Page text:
Laura Lemus came to the United States with her parents when she was six months old.
I’ve spent most of my life here. My parents have been here about 25 years…[When] I was born…[my father] realized he…really appreciated the American values of education as the opportunity to be whomever you wanted. He really wanted that for me.
My mom was on a visitor’s visa. The only way to come to the United States is a work visa, a visitor’s visa or if you’re petitioned by a family member. [My parents] had no one here. They had no connections with any employers. After the visas expire, there’s no pathway to citizenship or permanent residency. That just doesn’t exist—which really goes into why the system is so broken. [My mother] applied for another visa but it was denied [by Mexico]. They overstayed visas and we became undocumented.
I’ve always grown up aware of my status. I understand there are safety issues and conversations about how it’s going to increase illegal immigration but in all honesty if people are trying to escape their country, it’s for a reason. You don’t leave your language, home, family and everything you’ve known just because you feel like it.
Lemus had no access to financial aid in New York State because of her status, but she and her parents paid out of pocket for her to attend SUNY Old Westbury. Shortly before she graduated, President Obama started the Deferred Action for Childhood Arrivals policy in June 2012. The policy allowed certain undocumented immigrants who entered the US before their 16th birthdays to receive a renewable two-year period of deferred action from deportation and eligibility for a work permit. About 750,000 signed up, including Lemus.
I was able to work legally and able to continue my career aspirations which led me to a non-profit. I started to realize that having a voice and a story can be used as a tool to change hearts and minds…the first time I came out and told my story [at a United Way Dream conference her junior year in college]. The reaction was great and later I had to do it with the people who are anti-immigrant and it was the same reaction. People came up to me and said, “Wow, I had no idea. I never thought you were undocumented because you don’t have an accent and you go to college.”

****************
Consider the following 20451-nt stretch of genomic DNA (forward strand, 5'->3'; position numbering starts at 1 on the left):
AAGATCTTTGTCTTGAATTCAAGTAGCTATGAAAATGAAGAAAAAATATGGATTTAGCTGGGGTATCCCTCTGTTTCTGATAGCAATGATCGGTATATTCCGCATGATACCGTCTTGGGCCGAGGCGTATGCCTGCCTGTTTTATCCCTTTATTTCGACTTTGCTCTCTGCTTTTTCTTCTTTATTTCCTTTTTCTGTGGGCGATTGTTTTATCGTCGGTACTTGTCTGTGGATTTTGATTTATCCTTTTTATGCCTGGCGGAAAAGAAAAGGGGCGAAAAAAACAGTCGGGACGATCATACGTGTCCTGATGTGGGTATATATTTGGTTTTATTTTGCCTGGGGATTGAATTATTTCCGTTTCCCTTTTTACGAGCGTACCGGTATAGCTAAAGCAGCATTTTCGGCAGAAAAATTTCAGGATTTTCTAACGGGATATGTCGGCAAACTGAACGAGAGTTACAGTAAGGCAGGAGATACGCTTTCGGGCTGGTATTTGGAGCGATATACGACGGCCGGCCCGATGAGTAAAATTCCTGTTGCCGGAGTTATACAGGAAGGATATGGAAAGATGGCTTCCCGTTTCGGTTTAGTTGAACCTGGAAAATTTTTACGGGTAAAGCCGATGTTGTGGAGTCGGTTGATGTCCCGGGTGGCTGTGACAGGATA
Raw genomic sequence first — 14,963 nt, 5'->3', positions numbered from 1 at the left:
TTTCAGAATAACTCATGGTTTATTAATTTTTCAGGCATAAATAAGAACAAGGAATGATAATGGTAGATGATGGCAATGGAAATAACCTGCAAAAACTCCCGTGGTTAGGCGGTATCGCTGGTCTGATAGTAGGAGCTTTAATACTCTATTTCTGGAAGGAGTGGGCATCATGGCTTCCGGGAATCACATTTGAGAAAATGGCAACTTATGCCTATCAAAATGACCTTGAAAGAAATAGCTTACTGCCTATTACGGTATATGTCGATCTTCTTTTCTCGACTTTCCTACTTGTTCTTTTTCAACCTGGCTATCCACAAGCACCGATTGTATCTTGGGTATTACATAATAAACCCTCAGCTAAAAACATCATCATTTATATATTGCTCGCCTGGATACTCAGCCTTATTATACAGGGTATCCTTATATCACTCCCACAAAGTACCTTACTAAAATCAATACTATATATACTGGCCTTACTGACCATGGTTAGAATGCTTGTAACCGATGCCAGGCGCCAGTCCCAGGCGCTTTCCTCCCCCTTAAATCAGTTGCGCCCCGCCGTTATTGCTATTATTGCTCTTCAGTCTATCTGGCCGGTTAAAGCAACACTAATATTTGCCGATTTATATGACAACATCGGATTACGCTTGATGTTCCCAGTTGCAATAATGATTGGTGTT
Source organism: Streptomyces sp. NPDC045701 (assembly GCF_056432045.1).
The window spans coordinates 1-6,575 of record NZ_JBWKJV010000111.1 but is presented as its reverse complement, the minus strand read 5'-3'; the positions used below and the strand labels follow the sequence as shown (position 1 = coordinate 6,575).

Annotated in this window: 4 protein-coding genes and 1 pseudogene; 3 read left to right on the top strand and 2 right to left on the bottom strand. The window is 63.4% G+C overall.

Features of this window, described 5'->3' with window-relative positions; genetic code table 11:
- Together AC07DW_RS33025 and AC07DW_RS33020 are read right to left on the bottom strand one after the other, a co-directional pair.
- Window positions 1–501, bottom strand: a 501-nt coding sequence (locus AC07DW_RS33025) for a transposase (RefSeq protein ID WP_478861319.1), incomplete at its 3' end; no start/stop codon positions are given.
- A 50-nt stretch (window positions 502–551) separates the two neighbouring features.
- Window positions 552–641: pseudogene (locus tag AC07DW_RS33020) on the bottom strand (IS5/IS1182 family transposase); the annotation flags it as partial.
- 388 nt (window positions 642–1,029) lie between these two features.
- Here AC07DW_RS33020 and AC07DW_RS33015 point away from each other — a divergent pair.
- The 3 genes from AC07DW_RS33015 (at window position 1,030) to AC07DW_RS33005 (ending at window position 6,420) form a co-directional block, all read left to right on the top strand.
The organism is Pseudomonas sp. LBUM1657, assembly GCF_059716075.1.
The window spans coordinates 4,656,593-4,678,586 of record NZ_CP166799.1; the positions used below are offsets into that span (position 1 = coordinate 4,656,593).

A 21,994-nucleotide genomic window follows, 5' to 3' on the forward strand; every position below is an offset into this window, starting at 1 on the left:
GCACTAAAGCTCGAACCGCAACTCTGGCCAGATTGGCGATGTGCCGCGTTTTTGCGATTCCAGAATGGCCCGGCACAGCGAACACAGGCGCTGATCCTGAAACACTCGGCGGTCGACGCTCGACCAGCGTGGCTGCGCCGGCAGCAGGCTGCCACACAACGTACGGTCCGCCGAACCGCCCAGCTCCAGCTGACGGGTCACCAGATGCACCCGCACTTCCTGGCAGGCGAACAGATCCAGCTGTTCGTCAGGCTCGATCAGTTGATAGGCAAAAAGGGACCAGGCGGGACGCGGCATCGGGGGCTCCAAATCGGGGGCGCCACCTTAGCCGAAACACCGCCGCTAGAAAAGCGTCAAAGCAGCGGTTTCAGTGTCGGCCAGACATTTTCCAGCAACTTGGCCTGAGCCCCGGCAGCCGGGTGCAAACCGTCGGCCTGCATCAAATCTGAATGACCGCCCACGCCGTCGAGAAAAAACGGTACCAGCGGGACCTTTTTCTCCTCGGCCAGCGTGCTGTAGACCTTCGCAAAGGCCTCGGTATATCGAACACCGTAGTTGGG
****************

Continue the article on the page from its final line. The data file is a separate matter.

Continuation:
Lemus will have to break down those myths while wondering what the future holds for her because Trump is threatening to repeal DACA.
The scary part [is] not knowing. Not knowing when the new administration is going to remove [DACA].
I feel pride, a sense of attachment, to the American flag, to the Pledge of Allegiance, to the red, white and blue. I’m proud of everything about America, the values, the freedom. There’s a lot of freedom here. I don’t see myself anywhere else.
When I hear New York or Long Island or my little hometown of Sag Harbor, I feel proud of it and possessive of it just like anyone else. Especially lately, I feel very proud to be a New Yorker and see New Yorkers resisting against these executive orders. These are my neighbors, the people who surround me and keep me safe.
I would tell Trump that I am as much of a New Yorker as he is. They say that immigrants love this country more than people who were born here because we choose to be here every day. For young Dreamers who didn’t have the choice to come here initially but fight every day to stay here and to fulfill our American dream, that may say more than someone who was just born here and growing up here. I’m fighting every day to stay in my home.
This administration has flipped everything completely around. I’m in this work day in and day out. It’s frustrating and overwhelming. Even though we are talking about creating a wall and we have this executive order that’s luckily currently blocked and people are still fighting to come here. I think that says a lot about what America represents. And there are so many people who are saying, ‘No ban, no wall, this is not my America.’ They are really standing up for American values. People from the outside see this.
We see the support and solidarity. I don’t think that image will change but…this will be a difficult administration. Even though people are scared about what is going to happen, I have seen a sense of unity. When something awful happens, you really see the great side of people. We saw marches all over the world the day after Trump was inaugurated. It wasn’t just America, it was all over the world.
It took this damaging administration to wake up a lot of people [about the racism, sexism, homophobia and xenophobia in the United States]. Is this scary? Yes. What we could have done is a great question…but now we are where we are and I think the question should be, ‘What are we going to do about it?’ A lot of resistance. We’ve seen it. We’ve felt the power of it [in court votes blocking the ban]. It won’t be the last executive order. I’m expecting a lot from our elected officials. I’m expecting them to resist as well. We have to keep putting pressure on them. There’s a lot of organizing being done to really target and set up talks with the most conservative of our elected officials on Long Island…If there’s one thing that elected officials care about it’s votes and we’re coming out in numbers to show that our votes will depend on how they act.
I’m not going anywhere. Mexico is a beautiful country with beautiful people, my beautiful family is still there but this is where I want to be. I have three US citizen siblings. My parents have fought their whole lives to keep the family together. They gave up so much, I’m not going to throw in the towel. This is my home. I’m here to stay.
Donald Trump’s divisive first 100 days has left people wondering if the American dream is still alive. Pulse asked recent immigrants and community members with differing viewpoints to share their thoughts on immigration. Tomorrow, web editor Anna Halkidis will look at how, despite having a positive impact on the economy, immigrants have many reasons to leave.